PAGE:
Quote of the day

James Galbraith, August 2011:

And the President too is a young man. Unlike say Lyndon B. Johnson or Jimmy Carter, when his term ends he won’t be able simply to go home. He’ll need a big house in a gated suburb, with high walls and rich friends. And a good income, too, from book deals and lecture fees. He may be thinking about that now. … [But] it won’t save him. For if and when he ventures out, for the rest of his life, the eyes of all those, whose hopes he once raised will follow him. The old, the poor, the jobless, the homeless: their eyes will follow him wherever he goes.

Seismically active

We have another lunar eclipse coming up June 4th, but what’s more important is that the approximate space between the solar eclipse on the 20th and this one was predicted as very seismically active (5.0 or higher) and should be for another week or so.

Italy (in what was said to be a non-seismically active area), Argentina, Tonga, Fiji, Japan, Bulgaria, Chile, New Zealand, India, and Norway. There were also several 4.0 and higher, and a whole lot of micro-quakes in areas that don’t normally have a lot, but only 5.0+ is considered to be statistically significant.

How Obama learned to kill

This is an enlightening piece, and of course it’s good to know that Obama agonizes over the risk to civilians, I guess. My deep disgust isn’t even specifically with him (because after all, all presidents have done this kind of thing) but with the entire nature of this “war on terror” apparatus: Namely, if we’re attacking groups of people because of their “characteristics” and as a deterrent effect to keep possible terrorists from gathering, well, doesn’t that make us terrorists? Going after broad targets to make the rest of them afraid seems to be the very definition:

Obama settled into his high-backed, black-leather chair. Hayden was seated at the other end of the table. The conversation quickly devolved into a tense back-and-forth over the CIA’s vetting procedures for drone attacks. The president was learning for the first time about a controversial practice known as “signature strikes,” the targeting of groups of men who bear certain signatures, or defining characteristics associated with terrorist activity, but whose identities aren’t known. They differed from “personality” or “high-value individual” strikes, in which a terrorist leader is positively identified before the missile is launched.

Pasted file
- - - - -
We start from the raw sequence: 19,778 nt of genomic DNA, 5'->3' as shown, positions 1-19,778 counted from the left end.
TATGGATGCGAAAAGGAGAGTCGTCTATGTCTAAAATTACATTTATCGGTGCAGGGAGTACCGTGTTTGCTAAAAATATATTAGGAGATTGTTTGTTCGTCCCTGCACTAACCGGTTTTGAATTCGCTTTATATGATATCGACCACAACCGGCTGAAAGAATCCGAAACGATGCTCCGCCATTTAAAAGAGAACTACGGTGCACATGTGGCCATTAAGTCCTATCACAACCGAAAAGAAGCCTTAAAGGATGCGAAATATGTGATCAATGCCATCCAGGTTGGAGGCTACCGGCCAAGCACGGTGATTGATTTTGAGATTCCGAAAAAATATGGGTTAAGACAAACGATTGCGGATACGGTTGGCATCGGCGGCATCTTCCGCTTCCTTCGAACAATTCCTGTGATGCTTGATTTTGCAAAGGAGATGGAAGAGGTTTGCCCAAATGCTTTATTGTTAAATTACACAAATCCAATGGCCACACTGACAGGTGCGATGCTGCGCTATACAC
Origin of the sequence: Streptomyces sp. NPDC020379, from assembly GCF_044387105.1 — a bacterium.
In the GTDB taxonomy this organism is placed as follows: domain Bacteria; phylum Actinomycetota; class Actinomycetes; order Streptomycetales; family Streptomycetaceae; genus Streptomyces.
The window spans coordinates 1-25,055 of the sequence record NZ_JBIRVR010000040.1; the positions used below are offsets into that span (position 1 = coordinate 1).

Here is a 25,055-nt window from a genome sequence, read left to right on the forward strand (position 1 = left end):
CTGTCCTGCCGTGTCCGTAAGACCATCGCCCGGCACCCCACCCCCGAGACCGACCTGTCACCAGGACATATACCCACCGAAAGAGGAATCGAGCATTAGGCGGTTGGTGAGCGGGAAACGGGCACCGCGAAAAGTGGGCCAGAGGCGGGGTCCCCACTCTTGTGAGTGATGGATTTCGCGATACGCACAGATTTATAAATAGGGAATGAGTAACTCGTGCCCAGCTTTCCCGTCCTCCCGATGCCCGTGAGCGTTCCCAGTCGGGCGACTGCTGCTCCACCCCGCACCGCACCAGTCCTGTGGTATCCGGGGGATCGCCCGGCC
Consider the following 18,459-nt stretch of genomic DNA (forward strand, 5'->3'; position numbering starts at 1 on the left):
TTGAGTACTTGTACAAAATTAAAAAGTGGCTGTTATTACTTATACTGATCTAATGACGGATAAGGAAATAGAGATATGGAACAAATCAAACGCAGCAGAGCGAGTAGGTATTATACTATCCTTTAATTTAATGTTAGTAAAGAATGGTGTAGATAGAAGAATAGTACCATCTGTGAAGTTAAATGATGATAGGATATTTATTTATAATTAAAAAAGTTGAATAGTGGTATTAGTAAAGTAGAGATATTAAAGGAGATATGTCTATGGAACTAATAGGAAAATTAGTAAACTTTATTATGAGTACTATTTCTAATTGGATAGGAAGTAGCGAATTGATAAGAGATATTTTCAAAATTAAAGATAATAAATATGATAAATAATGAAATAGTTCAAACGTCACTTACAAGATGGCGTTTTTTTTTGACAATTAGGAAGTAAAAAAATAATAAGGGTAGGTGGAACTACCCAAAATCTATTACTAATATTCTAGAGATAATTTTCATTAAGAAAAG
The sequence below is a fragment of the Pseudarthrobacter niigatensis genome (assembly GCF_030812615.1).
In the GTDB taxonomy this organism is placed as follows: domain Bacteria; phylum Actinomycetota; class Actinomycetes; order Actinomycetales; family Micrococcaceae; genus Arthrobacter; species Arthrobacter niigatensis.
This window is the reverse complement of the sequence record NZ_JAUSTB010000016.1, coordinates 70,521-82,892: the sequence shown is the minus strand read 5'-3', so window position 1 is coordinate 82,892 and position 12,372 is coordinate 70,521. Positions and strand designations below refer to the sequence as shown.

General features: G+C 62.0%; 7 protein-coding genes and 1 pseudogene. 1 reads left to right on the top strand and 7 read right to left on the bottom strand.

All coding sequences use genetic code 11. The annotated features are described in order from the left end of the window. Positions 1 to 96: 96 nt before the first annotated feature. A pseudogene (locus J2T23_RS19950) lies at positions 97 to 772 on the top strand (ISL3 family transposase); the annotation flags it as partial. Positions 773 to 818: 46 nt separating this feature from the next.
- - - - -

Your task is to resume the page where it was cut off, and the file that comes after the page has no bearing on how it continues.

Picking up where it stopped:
Sometimes called “crowd killing,” signature strikes are deeply unpopular in Pakistan. Obama struggled to understand the concept. Steve Kappes, the CIA’s deputy director, offered a blunt explanation. “Mr. President, we can see that there are a lot of military-age males down there, men associated with terrorist activity, but we don’t always know who they are.” Obama reacted sharply. “That’s not good enough for me,” he said. But he was still listening. Hayden forcefully defended the signature approach. You could take out a lot more bad guys when you targeted groups instead of individuals, he said. And there was another benefit: the more afraid militants were to congregate, the harder it would be for them to plot, plan, or train for attacks against America and its interests.


Obama remained unsettled. “The president’s view was ‘OK, but what assurances do I have that there aren’t women and children there?’?” according to a source familiar with his thinking. “?‘How do I know that this is working? Who makes these decisions? Where do they make them, and where’s my opportunity to intervene?’?”


In the end, Obama relented—for the time being. The White House did tighten up some procedures: the CIA director would no longer be allowed to delegate the decision to carry out a drone strike down the chain. Only the director would have that authority, or his deputy if he was not available. And the White House reserved the right to pull back the CIA’s signature authority in the future. According to one of his advisers, Obama remained uneasy. “He would squirm,” recalled the source. “He didn’t like the idea of ‘kill ’em and sort it out later.’”

UPDATE: Charlie Pierce has more, God bless ‘im.

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